Glissando on Saturday morning, with Dasein behind

Unfortunately, previous commitments meant that Dasein had to depart this morning, but Heidi and I decided to stay right where were, as the forecast was for benign--if increasingly cloudy--weather during the day and night.  At about 0930 or 1000, Dasein weighed anchor and headed out, while Heidi and I settled in for a pleasant and relaxing day at anchor.  I rowed around the entire Basin, checking out a few anchored boats and the general shoreline topography, and we read and relaxed all day, while watching a nearly endless parade of small craft enter The Basin, drive around what I dubbed the "great circle route", and left again.  In nearly all cases, these boaters proceeded slowly and without raising large wakes.  I few people asked questions about the boat as they went by.  The wind remained very light, and it gradually became cloudy as the day wore on.

The lobsterboat, mid-frame.All the boats sliding through the area provided some entertainment, but perhaps none more than a lobster boat that roared, unruffled, deep into the cove before slowing down--OK, we're all sooo impressed.   I don't know what they were doing, but at one point they shut the engine down, and before long I became aware of a recurring whirrr...whirrr...whirrr noise--which I finally determined was the lobster boat's starter.  For whatever reason, they couldn't seem to get the diesel going!  A small aluminum fishing boat, which had been loosely conversing with the lobster boat, was nearby, and appeared to offer up a tow.  They towed the boat successfully for a short distance, but then stopped, and the whirrr...whirrr...whirrr recommenced.  I could hear the boat's battery getting weaker and weaker as the assuredly peeved lobsterman (with his group of cronies on board) ground it repeatedly and mercilessly to no avail, finally giving in and being towed out of the harbor.  The remainder of the evening passed without further incident to report.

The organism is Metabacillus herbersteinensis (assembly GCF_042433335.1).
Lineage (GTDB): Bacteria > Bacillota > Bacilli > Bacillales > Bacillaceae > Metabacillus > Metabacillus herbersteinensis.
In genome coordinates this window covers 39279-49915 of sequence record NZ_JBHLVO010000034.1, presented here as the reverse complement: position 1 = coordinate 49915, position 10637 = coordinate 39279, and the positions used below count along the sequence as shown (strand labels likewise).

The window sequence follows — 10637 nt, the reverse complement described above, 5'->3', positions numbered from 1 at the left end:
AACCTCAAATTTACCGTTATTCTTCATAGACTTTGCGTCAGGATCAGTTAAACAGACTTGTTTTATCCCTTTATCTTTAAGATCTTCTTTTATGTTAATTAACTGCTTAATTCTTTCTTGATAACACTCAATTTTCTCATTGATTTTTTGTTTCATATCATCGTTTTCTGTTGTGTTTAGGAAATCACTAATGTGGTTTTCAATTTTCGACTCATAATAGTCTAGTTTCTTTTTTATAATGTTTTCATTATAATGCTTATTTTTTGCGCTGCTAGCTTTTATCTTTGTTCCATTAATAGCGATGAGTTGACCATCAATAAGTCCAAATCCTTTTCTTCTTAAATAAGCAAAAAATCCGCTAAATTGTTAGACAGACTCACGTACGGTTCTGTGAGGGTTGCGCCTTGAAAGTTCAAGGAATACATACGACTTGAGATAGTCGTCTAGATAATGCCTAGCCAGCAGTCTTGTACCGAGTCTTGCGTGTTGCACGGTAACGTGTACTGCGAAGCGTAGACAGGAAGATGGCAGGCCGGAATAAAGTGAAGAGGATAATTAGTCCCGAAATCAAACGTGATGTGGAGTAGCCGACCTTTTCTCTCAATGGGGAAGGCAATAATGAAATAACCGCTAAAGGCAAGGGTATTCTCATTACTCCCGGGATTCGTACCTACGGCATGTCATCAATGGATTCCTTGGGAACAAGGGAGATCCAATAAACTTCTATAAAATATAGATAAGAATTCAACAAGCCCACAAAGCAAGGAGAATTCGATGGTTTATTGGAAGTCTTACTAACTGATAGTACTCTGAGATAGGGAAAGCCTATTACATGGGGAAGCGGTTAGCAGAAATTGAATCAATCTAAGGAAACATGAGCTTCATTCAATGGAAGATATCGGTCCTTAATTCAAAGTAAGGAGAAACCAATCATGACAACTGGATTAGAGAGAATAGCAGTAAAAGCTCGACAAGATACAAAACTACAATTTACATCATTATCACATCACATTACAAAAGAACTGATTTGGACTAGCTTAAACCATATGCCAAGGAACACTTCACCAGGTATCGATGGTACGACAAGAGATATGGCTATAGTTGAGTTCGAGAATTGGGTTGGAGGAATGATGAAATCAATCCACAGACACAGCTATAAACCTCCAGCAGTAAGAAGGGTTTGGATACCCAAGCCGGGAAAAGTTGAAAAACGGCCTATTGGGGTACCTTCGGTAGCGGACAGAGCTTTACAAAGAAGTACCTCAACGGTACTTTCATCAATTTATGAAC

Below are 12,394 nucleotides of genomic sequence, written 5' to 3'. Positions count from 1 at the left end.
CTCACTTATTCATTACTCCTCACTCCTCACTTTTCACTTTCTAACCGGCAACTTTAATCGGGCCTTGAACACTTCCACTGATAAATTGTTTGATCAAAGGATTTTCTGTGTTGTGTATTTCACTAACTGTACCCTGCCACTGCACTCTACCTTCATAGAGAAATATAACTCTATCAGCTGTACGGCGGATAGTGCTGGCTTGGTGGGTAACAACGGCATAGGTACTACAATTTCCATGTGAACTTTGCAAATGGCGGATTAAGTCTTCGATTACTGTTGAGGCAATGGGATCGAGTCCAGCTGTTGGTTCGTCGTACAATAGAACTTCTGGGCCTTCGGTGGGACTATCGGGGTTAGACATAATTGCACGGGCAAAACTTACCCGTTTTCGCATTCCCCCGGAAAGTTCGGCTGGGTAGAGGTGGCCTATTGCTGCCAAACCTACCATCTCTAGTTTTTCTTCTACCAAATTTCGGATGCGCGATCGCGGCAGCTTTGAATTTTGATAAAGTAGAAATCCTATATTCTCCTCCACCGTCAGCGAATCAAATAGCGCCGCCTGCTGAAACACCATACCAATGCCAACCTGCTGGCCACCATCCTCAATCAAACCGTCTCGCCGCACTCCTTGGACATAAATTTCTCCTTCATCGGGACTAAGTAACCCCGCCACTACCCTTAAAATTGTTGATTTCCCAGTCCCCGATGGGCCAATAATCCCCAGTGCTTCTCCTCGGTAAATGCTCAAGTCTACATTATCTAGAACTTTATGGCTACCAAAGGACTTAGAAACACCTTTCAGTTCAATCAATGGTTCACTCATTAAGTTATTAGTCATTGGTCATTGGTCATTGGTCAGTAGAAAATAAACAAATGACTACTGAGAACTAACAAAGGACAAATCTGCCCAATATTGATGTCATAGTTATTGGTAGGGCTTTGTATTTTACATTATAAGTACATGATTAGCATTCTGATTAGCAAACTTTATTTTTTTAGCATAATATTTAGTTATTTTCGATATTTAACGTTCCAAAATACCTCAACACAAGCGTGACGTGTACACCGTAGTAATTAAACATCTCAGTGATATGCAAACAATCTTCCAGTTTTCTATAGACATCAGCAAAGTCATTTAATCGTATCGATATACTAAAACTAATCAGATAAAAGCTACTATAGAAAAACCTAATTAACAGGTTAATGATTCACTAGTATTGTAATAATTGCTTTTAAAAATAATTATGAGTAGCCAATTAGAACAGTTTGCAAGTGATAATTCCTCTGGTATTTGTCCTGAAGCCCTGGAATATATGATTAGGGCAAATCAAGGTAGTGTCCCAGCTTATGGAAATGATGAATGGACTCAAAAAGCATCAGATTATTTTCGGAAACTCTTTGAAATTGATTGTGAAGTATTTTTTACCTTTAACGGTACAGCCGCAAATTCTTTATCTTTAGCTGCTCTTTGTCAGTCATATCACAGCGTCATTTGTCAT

Sunday, June 22

We had some rain overnight, as predicted, but by the morning it had ended, with only gray skies remaining.  With the prospect of more rain later in the day, plus some things to do at home, we weighed anchor and departed at 0900.  There wasn't a breath of wind to be found, but we raised the main anyway and motored out.

We chose the inside route home, a narrow channel strewn with rocks and rocky islands--yet easy to traverse.  It also happened to be nearly a half mile shorter than the way we sailed in on Friday; any way to shorten a boring motor is welcomed.  The seas were oily calm as we motored out the New Meadows River, outside of  the entrance to Quahog Bay, and past Orrs-Bailey Islands and back in the narrow pass inshore of Little Mark Island.

Motoring out of the New Meadows River opposite Cundy's Harbor     Oily, glassy seas and no wind     A nun along the way...     Little Mark looked more foreboding on Sunday

darkclouds.JPG (167030 bytes)We could see rain showers around us in all directions, but fortunately our own little area was clear.  We had an uneventful passage back, until shortly before arriving in Falmouth when, bent over slightly coiling a line in the cockpit, some part of my back said, "Um...no thanks,"  and snapped--causing immediate and intense pain and inability to move normally.  Now, I've occasionally strained by back here and there, but never like this--never had I felt so immobilized by pain.  All I was doing was coiling a jib sheet, for heaven's sake...though perhaps the event was predicated by my raising the anchor several hours before (I could understand if my back didn't care for that).

In any event, we got back to the mooring at about 1230 or 1300 (in my pain, I forgot to check the time) and I managed to weakly go about my requisite boat-bedding chores, though with little enthusiasm.  We packed up and departed, having thoroughly enjoyed our snort cruise.

Glissando, Pearson  Triton #381